In a way, you can understand. A lawmaker only has power to make an impact for a few years while the impact on the forest needs decades to play out.

Laws and restrictions should address demands

The demand for lumber, forestry products, pulp and so on is not slowing down. Focusing on the demand is the key. Laws that squeeze a sawmill or papermill in one location to the point of closure does nothing address the amount of lumber that needs to be harvested.

Closing a sawmill or papermill only reallocates resources to other locations. Similar to oil and other commodities, as long as there is demand, someone is making money somewhere. If a location is not allowed to supply, that someone making money ends up being someone else.

Who benefits from Sawmill and Papermill shutdowns?

While U.S. forest products mills and facilities close, the U.S. is now the leading global importer of softwood lumber as depicted by these pine products from New Zealand in a U.S. big box store. According to the World Bank, the U.S. imports over $40 billion in wood products from Canada, China and Brazil.

The Dismantling of the American Timber Industry, by the American Loggers Council

Renewable resources help keep the supply chain local

TWF Sawmill Shutdown-Impact-01

Sustainable Forestry Practices: Implementing sustainable harvesting practices ensures that the forest can regenerate over time, providing a continuous supply of wood and other forest products. This can include selective logging, which minimizes environmental impact, and clear-cutting only when appropriate to the species and ecosystem, followed by replanting

Enhancing Bioeconomy: Promoting the use of wood and forest residues not only for traditional products like paper and lumber but also for bioenergy, bioplastics, and other bioproducts can diversify local economies and reduce waste. This approach can help create a circular economy, where waste from one process becomes the input for another, all within the local context.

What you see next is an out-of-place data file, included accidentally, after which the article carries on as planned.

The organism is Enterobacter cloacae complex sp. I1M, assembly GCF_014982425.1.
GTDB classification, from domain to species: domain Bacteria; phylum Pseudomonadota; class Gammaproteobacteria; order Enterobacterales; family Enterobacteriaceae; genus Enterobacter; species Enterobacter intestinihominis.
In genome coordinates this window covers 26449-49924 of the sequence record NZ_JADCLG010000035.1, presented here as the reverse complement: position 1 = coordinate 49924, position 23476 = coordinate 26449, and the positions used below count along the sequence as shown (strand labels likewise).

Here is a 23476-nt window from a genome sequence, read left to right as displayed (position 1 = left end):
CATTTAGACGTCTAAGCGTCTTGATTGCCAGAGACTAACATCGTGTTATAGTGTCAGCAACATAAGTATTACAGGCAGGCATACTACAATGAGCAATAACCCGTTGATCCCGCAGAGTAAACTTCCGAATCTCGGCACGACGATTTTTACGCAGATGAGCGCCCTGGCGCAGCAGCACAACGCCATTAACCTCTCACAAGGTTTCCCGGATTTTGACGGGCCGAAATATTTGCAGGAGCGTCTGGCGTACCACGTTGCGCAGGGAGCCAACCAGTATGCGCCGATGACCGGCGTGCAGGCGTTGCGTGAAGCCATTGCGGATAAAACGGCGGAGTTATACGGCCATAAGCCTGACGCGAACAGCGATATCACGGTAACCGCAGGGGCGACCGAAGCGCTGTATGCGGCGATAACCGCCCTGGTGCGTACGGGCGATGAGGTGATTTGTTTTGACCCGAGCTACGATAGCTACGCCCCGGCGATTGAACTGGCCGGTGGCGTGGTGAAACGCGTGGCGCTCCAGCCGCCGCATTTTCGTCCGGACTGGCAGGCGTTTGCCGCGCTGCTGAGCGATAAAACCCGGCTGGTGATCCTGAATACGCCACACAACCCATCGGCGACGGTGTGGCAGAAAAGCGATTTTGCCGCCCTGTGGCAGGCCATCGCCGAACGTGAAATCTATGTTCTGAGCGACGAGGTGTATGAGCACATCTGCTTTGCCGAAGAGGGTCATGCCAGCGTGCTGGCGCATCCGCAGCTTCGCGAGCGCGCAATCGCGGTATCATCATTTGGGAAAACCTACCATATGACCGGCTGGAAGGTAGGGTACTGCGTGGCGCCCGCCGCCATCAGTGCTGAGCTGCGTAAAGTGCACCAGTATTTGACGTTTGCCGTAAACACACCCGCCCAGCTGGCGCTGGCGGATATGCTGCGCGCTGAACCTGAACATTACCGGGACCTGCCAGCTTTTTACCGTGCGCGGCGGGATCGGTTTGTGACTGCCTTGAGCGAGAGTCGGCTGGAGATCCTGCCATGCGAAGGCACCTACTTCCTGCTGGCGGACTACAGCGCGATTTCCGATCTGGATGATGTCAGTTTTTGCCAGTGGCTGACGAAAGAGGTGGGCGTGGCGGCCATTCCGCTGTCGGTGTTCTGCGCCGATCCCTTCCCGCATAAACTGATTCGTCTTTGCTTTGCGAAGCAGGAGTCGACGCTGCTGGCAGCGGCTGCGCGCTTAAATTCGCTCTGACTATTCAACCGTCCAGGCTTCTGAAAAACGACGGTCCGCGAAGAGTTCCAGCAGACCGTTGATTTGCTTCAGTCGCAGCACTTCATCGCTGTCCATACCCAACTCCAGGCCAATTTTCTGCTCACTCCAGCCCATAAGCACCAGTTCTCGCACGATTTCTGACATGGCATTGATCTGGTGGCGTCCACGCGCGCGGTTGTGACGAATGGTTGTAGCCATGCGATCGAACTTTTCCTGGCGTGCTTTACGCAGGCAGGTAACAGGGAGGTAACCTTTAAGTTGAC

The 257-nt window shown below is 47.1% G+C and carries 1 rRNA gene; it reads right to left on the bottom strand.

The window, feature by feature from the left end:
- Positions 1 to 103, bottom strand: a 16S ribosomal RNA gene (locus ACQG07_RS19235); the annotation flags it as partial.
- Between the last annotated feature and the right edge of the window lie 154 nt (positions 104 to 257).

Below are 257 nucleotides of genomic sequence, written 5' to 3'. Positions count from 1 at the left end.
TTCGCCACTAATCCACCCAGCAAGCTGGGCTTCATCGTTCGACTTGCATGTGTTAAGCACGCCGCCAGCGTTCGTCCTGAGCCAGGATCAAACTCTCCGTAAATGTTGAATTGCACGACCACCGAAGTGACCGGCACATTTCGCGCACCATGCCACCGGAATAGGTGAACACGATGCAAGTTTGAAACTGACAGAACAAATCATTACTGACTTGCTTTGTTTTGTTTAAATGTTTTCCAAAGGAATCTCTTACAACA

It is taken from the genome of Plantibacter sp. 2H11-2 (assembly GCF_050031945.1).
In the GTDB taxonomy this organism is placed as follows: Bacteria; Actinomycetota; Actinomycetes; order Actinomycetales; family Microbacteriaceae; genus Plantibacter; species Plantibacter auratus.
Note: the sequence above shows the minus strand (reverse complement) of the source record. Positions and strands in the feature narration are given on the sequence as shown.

Policy Support Policies that support research and innovation in this field are essential. They help develop new uses for forest resources that are both environmentally friendly and economically viable. With the right support, the forest-based bioeconomy can flourish, creating jobs while protecting our planet.


he closure of sawmills and papermills isn’t just about lost jobs—it’s about the ripple effects felt throughout communities. It raises important questions: How do we balance lumber demand with environmental sustainability? What role do government policies play? And what can we do to ensure both thriving local economies and a healthy environment? These questions urge us to rethink our strategies and prioritize solutions that benefit people and the planet.

Some U.S. mills recently affected

Sawmill and Papermill shutdowns - the hidden impact when a mill closes01
  • March 2024: Nine Dragons (ND) Paper Mill, Rumford Maine, 100 employees laid off.
  • March 2024: Roseburg Forest Products, Montana, 150 jobs lost.
  • March 2024: Pyramid Mountain Lumber, Montana, 100 jobs lost.
  • Feb 2024: Alleghany Wood Products closes in West Virginia, 800 jobs lost.
  • Feb 2024: DPI Michigan and Ohio. 200 jobs lost.
  • Feb 2024: Cascades closing two facilities in Ontario, one in Connecticut, 310 jobs affected
  • Feb 2024: Interfor Announces Lumber Production Curtailments in Oregon, 100 jobs lost.
  • Feb 2024: Mohawk Fine Papers shutdown leaves nearly 100 jobless.
  • Feb 2024: Domtar to Curtail Paper Operations at Arkansas Ashdown Mill.